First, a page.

- The series Voices that Matter is an attempt to collect some more relevant voices. Radically different ways of using the voice – physically as well as being 'bearers of a voice' – will be presented in the course of five concerts. From a number of collaborators and colleagues I have selected a broad spectrum of artists who all have something to say.
The use of the voice can by definition never be impersonal. But does this include that one has ‘a voice’? This metaphor, meaning voicing something we believe in, is a far cry from merely expressing a mood or fulfilling a list of criteria for how to sing, or use your skills on instruments or in composition correctly and as expected.
More on ‘Voices that Matter’ HERE.
Maja Solveig Kjelstrup Ratkje, composer and performer, finished composition studies at the Norwegian State Academy of Music in Oslo in 2000. Her music is performed worldwide by performers such as Klangforum Wien, Oslo Sinfonietta, The Norwegian Radio Orchestra, Fretwork, TM+, Cikada and Vertavo string quartets, Quatuor Renoir, Ticom, crashEnsemble, Pearls for Swine Experience, Torben Snekkestad, Marianne Beate Kielland, SPUNK, Frode Haltli, POING and many more. Portrait concerts with her music has been heard in Toronto and Vienna, she has been composer in residence at festivals like Other Minds in San Francisco, Nordland Music Festival in Bodø and Avanti! Summer Festival in Finland.
Ratkje has received awards such as the International Rostrum of Composers in Paris for composers below 30 years of age, the Norwegian Edvard prize (work of the year) twice, second prize at the Russolo Foundation, and in 2001 she was the first composer ever to receive the Norwegian Arne Nordheim prize. Her solo album «Voice», made in collaboration with Jazzkammer, got a Distinction Award at Prix Ars Electronica in 2003.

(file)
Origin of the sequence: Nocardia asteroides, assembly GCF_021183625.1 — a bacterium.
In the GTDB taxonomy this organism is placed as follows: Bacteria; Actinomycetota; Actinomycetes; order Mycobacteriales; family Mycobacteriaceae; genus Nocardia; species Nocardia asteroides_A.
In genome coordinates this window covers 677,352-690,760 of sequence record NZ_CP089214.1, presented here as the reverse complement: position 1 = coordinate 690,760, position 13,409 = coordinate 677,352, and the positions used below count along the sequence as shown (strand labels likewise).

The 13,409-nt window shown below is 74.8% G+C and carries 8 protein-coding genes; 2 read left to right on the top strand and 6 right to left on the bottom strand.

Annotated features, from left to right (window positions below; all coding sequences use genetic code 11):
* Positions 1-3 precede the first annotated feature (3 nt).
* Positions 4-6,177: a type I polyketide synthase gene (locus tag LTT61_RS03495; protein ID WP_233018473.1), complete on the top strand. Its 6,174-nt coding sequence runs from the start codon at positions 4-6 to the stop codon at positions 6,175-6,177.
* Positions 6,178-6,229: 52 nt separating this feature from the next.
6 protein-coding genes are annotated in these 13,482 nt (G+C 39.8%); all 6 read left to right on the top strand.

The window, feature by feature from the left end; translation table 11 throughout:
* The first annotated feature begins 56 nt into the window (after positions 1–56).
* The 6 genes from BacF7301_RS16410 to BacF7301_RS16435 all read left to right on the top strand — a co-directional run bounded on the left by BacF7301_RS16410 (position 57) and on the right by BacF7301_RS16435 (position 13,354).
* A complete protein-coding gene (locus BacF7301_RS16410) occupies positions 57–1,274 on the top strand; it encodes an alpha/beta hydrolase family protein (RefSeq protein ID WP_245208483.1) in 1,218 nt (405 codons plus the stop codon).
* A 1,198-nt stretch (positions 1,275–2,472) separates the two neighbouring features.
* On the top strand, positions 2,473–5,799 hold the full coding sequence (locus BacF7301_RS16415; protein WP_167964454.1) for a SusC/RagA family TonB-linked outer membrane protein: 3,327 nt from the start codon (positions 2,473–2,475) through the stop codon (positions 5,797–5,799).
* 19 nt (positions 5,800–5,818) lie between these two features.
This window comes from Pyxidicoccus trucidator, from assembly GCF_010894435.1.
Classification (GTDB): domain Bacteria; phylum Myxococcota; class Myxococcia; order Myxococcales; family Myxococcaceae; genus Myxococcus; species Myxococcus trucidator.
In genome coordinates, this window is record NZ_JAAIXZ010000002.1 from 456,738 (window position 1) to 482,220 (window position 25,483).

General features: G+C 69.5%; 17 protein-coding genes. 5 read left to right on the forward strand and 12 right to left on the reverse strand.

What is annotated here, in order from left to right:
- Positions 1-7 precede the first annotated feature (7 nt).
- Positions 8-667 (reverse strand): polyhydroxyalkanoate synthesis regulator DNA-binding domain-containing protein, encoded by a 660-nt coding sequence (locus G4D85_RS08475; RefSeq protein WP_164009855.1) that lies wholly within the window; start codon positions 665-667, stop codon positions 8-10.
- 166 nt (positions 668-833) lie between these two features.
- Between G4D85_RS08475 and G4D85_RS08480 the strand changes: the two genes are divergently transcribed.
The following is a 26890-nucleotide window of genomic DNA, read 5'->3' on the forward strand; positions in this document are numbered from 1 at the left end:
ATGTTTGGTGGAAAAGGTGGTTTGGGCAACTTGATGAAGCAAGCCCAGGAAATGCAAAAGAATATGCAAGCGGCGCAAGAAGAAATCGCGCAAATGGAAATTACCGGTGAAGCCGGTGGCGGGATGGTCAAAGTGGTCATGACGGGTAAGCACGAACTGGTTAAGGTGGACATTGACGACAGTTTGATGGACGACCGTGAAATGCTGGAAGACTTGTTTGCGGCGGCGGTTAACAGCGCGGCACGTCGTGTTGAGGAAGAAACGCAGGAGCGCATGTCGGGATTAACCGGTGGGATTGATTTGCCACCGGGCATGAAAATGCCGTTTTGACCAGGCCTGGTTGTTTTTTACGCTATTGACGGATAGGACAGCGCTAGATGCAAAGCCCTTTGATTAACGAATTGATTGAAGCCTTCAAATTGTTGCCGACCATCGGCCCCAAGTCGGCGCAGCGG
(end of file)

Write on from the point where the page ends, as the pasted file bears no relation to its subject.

Ratkje is active as a singer/voice user and electronics player as well as studio engineer, as a soloist or in groups such as SPUNK or Agrare. Other collaborations are with Jaap Blonk, Joëlle Léandre, Ikue Mori, Zeena Parkins, Stian Westerhus, Stephen O’Malley, Lasse Marhaug, POING and the metal band Trinacria. Ratkje has performed her own music for films, dance and theatre, installations, and numerous other projects. She has made music for a radio play by Elfriede Jelinek, and in 2003, she played a leading part in her own opera, based on the texts from the Nag Hammadi Library. In 2005 she performed the voice solo part of her first big work for orchestra, commissioned by Radio France. She has also been soloist with Klangforum Wien and Oslo Sinfonietta.
“Anyone who has seen or heard Ratkje perform live will know what a superb musician she is, and one who can genuinely be said to be extending the expressive range of the voice through technical and technological means…. Her work is celebratory and inclusive, an energising rallying call to those who are curious enough to peek out from behind the curtain of mainstream mediocrity.” The Wire
"Ratkje's vibrant vocal fluctuations can make Bjork sound like an "American Idol" candidate." Washington Post.